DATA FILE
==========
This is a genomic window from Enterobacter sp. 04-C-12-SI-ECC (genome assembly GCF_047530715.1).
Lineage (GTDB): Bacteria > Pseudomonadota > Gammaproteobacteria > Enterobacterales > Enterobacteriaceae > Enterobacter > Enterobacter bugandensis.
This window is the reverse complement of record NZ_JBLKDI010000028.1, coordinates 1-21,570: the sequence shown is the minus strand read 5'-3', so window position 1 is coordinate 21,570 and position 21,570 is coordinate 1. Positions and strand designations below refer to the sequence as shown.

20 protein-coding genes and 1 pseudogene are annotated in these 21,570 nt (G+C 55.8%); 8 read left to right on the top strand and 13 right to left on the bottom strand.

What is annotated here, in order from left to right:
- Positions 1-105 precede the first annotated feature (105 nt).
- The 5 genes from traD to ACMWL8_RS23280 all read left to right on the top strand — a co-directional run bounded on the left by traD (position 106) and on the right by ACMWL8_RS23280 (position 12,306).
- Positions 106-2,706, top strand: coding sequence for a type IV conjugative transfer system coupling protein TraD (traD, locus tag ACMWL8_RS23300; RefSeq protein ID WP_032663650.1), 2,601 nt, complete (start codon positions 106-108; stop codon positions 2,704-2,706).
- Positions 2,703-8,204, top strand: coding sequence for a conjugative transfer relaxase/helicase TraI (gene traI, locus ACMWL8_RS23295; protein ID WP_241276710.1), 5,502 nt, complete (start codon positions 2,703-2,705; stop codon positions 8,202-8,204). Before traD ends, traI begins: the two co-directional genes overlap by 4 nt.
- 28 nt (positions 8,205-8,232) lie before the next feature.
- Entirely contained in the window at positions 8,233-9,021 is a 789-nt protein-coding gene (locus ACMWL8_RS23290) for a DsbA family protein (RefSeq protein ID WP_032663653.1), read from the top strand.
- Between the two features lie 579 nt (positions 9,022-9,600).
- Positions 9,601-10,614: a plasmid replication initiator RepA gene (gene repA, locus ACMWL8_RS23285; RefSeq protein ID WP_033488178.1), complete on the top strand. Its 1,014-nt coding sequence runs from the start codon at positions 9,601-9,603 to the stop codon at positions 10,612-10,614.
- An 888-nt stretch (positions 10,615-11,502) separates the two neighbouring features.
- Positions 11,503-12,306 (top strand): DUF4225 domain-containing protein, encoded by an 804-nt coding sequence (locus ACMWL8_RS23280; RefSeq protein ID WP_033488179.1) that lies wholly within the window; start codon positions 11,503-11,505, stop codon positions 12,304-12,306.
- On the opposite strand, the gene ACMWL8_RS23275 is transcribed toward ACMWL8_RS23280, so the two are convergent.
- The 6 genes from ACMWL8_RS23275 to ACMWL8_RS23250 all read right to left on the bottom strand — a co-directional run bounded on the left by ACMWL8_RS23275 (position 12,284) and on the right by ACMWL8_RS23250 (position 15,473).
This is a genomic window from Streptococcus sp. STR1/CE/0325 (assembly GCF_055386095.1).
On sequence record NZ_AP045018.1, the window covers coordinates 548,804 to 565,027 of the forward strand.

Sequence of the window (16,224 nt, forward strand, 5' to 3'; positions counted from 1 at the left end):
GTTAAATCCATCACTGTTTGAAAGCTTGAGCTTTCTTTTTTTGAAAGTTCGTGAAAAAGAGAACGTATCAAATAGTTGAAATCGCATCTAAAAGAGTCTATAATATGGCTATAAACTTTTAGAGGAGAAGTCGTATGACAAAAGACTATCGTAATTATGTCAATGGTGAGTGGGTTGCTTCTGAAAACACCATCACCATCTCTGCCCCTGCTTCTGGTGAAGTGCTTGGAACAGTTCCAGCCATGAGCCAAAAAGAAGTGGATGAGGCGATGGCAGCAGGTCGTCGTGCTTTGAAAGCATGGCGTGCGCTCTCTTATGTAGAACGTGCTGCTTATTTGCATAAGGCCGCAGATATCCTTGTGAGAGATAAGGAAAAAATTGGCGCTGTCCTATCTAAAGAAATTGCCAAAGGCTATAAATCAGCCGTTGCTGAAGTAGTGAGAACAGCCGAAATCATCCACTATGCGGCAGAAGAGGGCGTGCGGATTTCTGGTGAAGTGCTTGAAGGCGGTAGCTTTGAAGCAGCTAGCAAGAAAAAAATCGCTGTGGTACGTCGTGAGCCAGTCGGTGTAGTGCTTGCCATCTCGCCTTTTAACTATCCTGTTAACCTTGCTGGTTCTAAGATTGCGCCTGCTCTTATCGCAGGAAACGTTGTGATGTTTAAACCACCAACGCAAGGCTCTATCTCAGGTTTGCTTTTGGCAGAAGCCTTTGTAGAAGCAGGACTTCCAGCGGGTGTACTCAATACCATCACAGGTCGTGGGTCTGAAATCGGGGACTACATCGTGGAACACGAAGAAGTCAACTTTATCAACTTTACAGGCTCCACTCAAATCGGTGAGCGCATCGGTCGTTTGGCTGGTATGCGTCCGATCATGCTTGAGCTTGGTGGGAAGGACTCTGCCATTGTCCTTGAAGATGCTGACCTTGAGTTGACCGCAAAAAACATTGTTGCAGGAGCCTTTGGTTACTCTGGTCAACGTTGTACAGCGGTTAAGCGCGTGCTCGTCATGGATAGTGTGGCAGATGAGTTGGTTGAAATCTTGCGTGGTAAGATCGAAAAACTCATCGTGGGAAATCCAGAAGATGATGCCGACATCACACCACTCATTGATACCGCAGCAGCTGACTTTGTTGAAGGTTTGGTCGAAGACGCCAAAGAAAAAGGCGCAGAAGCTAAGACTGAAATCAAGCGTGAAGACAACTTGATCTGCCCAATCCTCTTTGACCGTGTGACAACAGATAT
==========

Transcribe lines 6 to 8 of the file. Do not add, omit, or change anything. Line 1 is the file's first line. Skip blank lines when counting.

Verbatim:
- Positions 1-105 precede the first annotated feature (105 nt).
- The 5 genes from traD to ACMWL8_RS23280 all read left to right on the top strand — a co-directional run bounded on the left by traD (position 106) and on the right by ACMWL8_RS23280 (position 12,306).
- Positions 106-2,706, top strand: coding sequence for a type IV conjugative transfer system coupling protein TraD (traD, locus tag ACMWL8_RS23300; RefSeq protein ID WP_032663650.1), 2,601 nt, complete (start codon positions 106-108; stop codon positions 2,704-2,706).